All APIs Are Not Created Equal1 September 2023
Key considerations when evaluating software that can lead to a better long-term experience.
The pursuit of digital transformation has spanned decades, yet its realization remains a partially fulfilled dream. On one hand, business software solutions are increasingly powerful, with interfaces that dazzle and performance that is far better than that of its predecessors. The wide adoption of customer relationship management (CRM) software has to some extent transformed customer-facing roles as functionality and connectivity with email, communications and billing platforms have improved. It’s just one example of a core business technology that has become a source of truth within organizations. On the other hand, any well-designed software application will be limited in functional scope, meaning that inevitably, organizations typically have an entire ecosystem of solutions addressing various needs.
The Quest for an Integrated Software Ecosystem: Challenges Between Software Ecosystems and Seamless Integration
Given the predictability of this ecosystem phenomenon, and the length of time “digital transformation” has been on the minds of IT and business professionals, it is somewhat surprising how disconnected this universe often is. Silos of information needing manual synchronization with trusted source systems are more the norm than the exception.
While some vendors tout plug-and-play connector strategies with other software, these often carry caveats that lead to a disappointing reality. The unsurprising reality is that organizations use a plethora of solutions within a single business. Within a category of software solutions, an abundance of applications with significant market share typically exists. Coupled with the reality that software changes frequently, requiring that connectors be updated, the limitations of the out-of-the-box connector approach become apparent.
The prevailing industry trend steers clear of widgets and favors the development of software that has both end-user and code-based interfaces. The preferred approach for the latter is the application programming interface (API). A means of talking to a system in computer code, APIs allow two systems to communicate through the medium of a custom application. Such an application orchestrates the flow and transformation of information and does so under the precise business conditions most relevant to an organization’s needs. Buying mission-critical software that doesn’t have an API and can’t be “integrated” is likely a bad business decision that may condemn teams to manual upkeep of data in different systems — a low-value human effort with a high risk of error.
Navigating API Complexity
Naturally, all APIs are not created equal. Historically, more internal software projects fail or go nowhere than are adopted, due in part to the challenges of working with APIs ill-suited to the task to which they are put. Here are some considerations when evaluating software that can lead you to a better integration experience:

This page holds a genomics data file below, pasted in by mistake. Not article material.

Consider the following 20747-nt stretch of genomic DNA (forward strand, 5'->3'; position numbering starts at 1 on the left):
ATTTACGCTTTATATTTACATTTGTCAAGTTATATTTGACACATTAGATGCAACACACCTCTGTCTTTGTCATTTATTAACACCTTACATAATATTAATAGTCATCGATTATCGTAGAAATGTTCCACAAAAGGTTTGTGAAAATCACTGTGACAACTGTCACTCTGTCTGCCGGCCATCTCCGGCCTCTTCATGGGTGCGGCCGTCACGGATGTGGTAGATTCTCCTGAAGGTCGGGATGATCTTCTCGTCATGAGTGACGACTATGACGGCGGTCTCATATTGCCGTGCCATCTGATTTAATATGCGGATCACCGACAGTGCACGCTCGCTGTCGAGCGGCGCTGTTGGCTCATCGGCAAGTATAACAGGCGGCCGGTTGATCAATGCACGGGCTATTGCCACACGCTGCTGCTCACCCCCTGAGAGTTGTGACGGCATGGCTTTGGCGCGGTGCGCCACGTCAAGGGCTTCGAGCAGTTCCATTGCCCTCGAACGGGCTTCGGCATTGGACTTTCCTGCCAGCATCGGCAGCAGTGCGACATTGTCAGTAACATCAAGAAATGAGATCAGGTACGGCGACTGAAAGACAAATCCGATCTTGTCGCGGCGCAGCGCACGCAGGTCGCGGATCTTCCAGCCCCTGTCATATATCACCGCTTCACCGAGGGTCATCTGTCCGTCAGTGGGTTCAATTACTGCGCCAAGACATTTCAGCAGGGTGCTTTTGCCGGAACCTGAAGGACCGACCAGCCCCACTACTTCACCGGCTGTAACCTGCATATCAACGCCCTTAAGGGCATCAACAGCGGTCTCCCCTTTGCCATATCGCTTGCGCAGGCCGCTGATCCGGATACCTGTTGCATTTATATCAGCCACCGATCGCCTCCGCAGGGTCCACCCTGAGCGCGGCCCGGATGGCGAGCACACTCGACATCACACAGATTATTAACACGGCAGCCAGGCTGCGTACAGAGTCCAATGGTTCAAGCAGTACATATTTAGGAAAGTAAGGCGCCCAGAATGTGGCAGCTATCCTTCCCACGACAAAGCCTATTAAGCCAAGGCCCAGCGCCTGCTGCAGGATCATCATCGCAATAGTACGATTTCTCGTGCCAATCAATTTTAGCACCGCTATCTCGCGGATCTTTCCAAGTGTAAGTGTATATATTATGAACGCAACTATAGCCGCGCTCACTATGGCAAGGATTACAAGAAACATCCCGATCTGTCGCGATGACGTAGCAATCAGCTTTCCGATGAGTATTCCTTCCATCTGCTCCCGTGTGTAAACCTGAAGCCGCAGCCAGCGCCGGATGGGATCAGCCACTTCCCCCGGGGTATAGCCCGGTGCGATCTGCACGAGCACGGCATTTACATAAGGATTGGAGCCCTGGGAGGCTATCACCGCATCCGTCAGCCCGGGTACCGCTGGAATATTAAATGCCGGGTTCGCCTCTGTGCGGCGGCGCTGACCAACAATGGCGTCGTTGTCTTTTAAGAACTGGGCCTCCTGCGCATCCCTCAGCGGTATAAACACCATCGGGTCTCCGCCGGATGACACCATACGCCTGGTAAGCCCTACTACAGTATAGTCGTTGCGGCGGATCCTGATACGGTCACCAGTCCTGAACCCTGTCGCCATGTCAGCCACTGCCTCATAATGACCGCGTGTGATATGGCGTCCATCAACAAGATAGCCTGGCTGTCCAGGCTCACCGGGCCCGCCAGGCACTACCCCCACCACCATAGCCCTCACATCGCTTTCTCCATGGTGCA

- APIs should be easy to understand, written in the language of the business the application supports, and support the actions end users accomplish with the application. This characteristic reduces the friction associated with translating business requirements into code — and lets developers “speak” the language of the business in their custom application.
- APIs need to be well-documented. Interactive documentation portals that fully describe the inputs, outputs, parameters and response criteria — such as Swagger-enabled — are a must. Documentation should reveal best, and not just necessary, practices for using the particular methods of relevance in a project. The API portal should allow developers to test the APIs without writing code, and in so doing, evaluate their usefulness before investing the time and effort to attempt integration.
- APIs should be well-supported by the vendor. Both in responding to unexpected errors that may represent a systems issue, and in providing consultation around their best, most efficient usage, software vendors need to help their clients get the most out of their APIs during design and after deployment.
Empowering Seamless Integration
InvestorVision™ APIs continue the long history of support for automated interaction with SS&C Intralinks solutions. Tailored to support investor reporting, InvestorVision APIs reflect the business workflows the web UI supports and add powerful abstraction layers to drive code efficiencies.
Backed by an award-winning support team and guided by consultancy from a professional services group with deep experience with Intralinks APIs, our clients can efficiently bring API-based solutions to market quickly by doing it right, the first time.
Senior Solutions Consultant
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